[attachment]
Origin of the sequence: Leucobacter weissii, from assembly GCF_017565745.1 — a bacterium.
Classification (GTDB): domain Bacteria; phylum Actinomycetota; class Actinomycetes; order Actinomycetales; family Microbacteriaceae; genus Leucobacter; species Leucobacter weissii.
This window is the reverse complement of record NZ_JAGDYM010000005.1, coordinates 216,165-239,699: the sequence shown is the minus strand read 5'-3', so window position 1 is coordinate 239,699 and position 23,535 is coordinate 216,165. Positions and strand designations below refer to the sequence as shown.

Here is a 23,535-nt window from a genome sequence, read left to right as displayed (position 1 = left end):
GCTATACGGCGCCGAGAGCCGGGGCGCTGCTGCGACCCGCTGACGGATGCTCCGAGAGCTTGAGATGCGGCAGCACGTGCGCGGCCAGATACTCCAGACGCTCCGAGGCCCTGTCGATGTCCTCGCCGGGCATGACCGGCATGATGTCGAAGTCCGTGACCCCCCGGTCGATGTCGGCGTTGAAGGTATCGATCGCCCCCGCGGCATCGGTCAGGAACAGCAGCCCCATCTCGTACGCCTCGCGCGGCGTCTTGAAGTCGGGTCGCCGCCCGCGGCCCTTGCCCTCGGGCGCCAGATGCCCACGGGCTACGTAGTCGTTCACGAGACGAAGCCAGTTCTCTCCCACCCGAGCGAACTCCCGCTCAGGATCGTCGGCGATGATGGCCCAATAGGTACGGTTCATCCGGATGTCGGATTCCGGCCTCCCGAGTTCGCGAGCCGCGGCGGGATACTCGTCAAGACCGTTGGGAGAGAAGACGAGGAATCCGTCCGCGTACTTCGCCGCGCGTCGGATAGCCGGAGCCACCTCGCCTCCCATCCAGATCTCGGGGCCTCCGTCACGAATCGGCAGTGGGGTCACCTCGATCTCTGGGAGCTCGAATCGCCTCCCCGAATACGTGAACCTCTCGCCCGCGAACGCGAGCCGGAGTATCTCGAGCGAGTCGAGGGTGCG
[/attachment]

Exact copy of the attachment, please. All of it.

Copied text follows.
Origin of the sequence: Leucobacter weissii, from assembly GCF_017565745.1 — a bacterium.
Classification (GTDB): domain Bacteria; phylum Actinomycetota; class Actinomycetes; order Actinomycetales; family Microbacteriaceae; genus Leucobacter; species Leucobacter weissii.
This window is the reverse complement of record NZ_JAGDYM010000005.1, coordinates 216,165-239,699: the sequence shown is the minus strand read 5'-3', so window position 1 is coordinate 239,699 and position 23,535 is coordinate 216,165. Positions and strand designations below refer to the sequence as shown.

Here is a 23,535-nt window from a genome sequence, read left to right as displayed (position 1 = left end):
GCTATACGGCGCCGAGAGCCGGGGCGCTGCTGCGACCCGCTGACGGATGCTCCGAGAGCTTGAGATGCGGCAGCACGTGCGCGGCCAGATACTCCAGACGCTCCGAGGCCCTGTCGATGTCCTCGCCGGGCATGACCGGCATGATGTCGAAGTCCGTGACCCCCCGGTCGATGTCGGCGTTGAAGGTATCGATCGCCCCCGCGGCATCGGTCAGGAACAGCAGCCCCATCTCGTACGCCTCGCGCGGCGTCTTGAAGTCGGGTCGCCGCCCGCGGCCCTTGCCCTCGGGCGCCAGATGCCCACGGGCTACGTAGTCGTTCACGAGACGAAGCCAGTTCTCTCCCACCCGAGCGAACTCCCGCTCAGGATCGTCGGCGATGATGGCCCAATAGGTACGGTTCATCCGGATGTCGGATTCCGGCCTCCCGAGTTCGCGAGCCGCGGCGGGATACTCGTCAAGACCGTTGGGAGAGAAGACGAGGAATCCGTCCGCGTACTTCGCCGCGCGTCGGATAGCCGGAGCCACCTCGCCTCCCATCCAGATCTCGGGGCCTCCGTCACGAATCGGCAGTGGGGTCACCTCGATCTCTGGGAGCTCGAATCGCCTCCCCGAATACGTGAACCTCTCGCCCGCGAACGCGAGCCGGAGTATCTCGAGCGAGTCGAGGGTGCG